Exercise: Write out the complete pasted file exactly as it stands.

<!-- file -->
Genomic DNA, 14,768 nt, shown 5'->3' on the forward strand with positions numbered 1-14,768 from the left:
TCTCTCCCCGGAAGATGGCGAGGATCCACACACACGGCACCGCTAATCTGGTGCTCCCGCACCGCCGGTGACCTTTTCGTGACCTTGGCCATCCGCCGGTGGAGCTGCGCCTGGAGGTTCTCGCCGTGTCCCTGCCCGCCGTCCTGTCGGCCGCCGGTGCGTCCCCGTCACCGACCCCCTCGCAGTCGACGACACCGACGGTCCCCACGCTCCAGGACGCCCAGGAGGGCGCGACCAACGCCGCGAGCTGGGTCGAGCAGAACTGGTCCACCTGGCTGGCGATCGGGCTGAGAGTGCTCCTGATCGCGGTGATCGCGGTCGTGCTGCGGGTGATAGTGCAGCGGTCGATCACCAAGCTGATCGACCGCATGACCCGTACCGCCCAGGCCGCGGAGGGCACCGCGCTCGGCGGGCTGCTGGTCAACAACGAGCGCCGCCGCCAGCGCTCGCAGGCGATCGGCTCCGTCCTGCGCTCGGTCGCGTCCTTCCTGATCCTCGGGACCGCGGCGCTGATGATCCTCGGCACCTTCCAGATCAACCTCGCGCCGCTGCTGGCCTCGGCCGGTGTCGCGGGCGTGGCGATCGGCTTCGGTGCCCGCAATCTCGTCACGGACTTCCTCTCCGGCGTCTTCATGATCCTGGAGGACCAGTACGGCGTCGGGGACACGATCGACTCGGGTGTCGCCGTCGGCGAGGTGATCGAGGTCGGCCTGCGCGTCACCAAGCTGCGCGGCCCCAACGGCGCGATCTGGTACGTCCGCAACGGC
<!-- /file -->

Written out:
Genomic DNA, 14,768 nt, shown 5'->3' on the forward strand with positions numbered 1-14,768 from the left:
TCTCTCCCCGGAAGATGGCGAGGATCCACACACACGGCACCGCTAATCTGGTGCTCCCGCACCGCCGGTGACCTTTTCGTGACCTTGGCCATCCGCCGGTGGAGCTGCGCCTGGAGGTTCTCGCCGTGTCCCTGCCCGCCGTCCTGTCGGCCGCCGGTGCGTCCCCGTCACCGACCCCCTCGCAGTCGACGACACCGACGGTCCCCACGCTCCAGGACGCCCAGGAGGGCGCGACCAACGCCGCGAGCTGGGTCGAGCAGAACTGGTCCACCTGGCTGGCGATCGGGCTGAGAGTGCTCCTGATCGCGGTGATCGCGGTCGTGCTGCGGGTGATAGTGCAGCGGTCGATCACCAAGCTGATCGACCGCATGACCCGTACCGCCCAGGCCGCGGAGGGCACCGCGCTCGGCGGGCTGCTGGTCAACAACGAGCGCCGCCGCCAGCGCTCGCAGGCGATCGGCTCCGTCCTGCGCTCGGTCGCGTCCTTCCTGATCCTCGGGACCGCGGCGCTGATGATCCTCGGCACCTTCCAGATCAACCTCGCGCCGCTGCTGGCCTCGGCCGGTGTCGCGGGCGTGGCGATCGGCTTCGGTGCCCGCAATCTCGTCACGGACTTCCTCTCCGGCGTCTTCATGATCCTGGAGGACCAGTACGGCGTCGGGGACACGATCGACTCGGGTGTCGCCGTCGGCGAGGTGATCGAGGTCGGCCTGCGCGTCACCAAGCTGCGCGGCCCCAACGGCGCGATCTGGTACGTCCGCAACGGC